Bledsoe's new novel is Long Black Curl, the third novel of the Tufa, following The Hum and Shiver and Wisp of a Thing.
Recently I asked the author about what he was reading. His reply:
I’m currently indulging in two of my favorite obsessive reading topics, the Beat Generation, and Shakespeare.Learn more about the book and author at Alex Bledsoe's website and blog.
From the Beats, I’m reading Jack Kerouac’s first novel manuscript, The Sea is My Brother, written in 1943 and finally published in 2011. It’s like many first novels, including my own: probably better left in the drawer. Yet for that very reason it’s both a treat and a reassurance. Kerouac’s place in the literary firmament is already secure, so finding out that he, like me and every other writer, started with an awkward, crude first manuscript that nevertheless showed flashes of what was to come, reminds me that we all have that sort of potential in us. Whether we realize it or not often comes down to the kind of hard work Kerouac specialized in, that drove him to do things like type an entire novel on one immense roll of paper so he didn’t have to pause to put in individual sheets.
I’m also reading Peter Brook’s 2014 book, The Quality of Mercy: Reflections on Shakespeare. Brook is a veteran British stage director who’s done productions of just about every significant Shakespeare play, so his insights come from practical experience with the text and its performance (unlike, say, Harold Bloom, who as far as I can tell has never set foot on a stage). It’s a very slim volume (128 pages with generous line spacing and margins), but it packs a wallop. I’m about to start his chapter on A Midsummer Night’s Dream, and I’m really looking forward to it; he directed a landmark 1970 production that, among other things, introduced the idea of the same actors playing Theseus/Oberon, Hippolyta/Titania, and Philostrate/Puck (you can see this as well in the 1996 RSC production available on DVD).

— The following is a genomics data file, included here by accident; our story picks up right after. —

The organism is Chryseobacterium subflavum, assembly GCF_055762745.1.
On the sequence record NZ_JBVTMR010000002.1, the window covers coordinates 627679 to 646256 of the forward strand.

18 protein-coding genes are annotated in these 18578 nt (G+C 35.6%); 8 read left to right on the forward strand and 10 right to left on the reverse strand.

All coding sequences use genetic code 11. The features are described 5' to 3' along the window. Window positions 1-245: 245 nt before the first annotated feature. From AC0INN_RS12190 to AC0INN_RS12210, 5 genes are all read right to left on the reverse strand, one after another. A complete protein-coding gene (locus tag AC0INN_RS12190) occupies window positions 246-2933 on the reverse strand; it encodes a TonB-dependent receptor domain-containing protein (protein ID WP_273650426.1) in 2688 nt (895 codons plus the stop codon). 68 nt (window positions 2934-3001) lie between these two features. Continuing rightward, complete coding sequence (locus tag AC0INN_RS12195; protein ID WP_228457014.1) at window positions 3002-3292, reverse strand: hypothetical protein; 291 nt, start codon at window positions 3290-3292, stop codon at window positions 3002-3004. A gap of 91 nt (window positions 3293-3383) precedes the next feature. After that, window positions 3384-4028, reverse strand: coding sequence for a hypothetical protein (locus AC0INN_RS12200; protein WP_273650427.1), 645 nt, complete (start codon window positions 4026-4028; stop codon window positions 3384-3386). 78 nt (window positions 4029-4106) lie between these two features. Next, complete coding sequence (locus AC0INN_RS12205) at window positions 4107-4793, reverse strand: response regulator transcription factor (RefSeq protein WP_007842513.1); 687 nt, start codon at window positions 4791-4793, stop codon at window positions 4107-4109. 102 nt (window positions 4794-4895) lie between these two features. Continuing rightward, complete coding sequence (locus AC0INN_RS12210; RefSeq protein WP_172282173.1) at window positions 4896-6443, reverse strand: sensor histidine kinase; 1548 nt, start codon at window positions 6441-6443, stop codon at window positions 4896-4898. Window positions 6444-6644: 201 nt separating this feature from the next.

I’m also working my way through Meeting the Other Crowd: The Fairy Stories of Hidden Ireland, by Eddie Lenihan with Carolyn Eve Green. It’s a collection of supposedly real encounters with the Good Folk, and it’s rich with the kind of folkloric detail I love to put in my Tufa novels.
The Page 69 Test: Wisp of a Thing.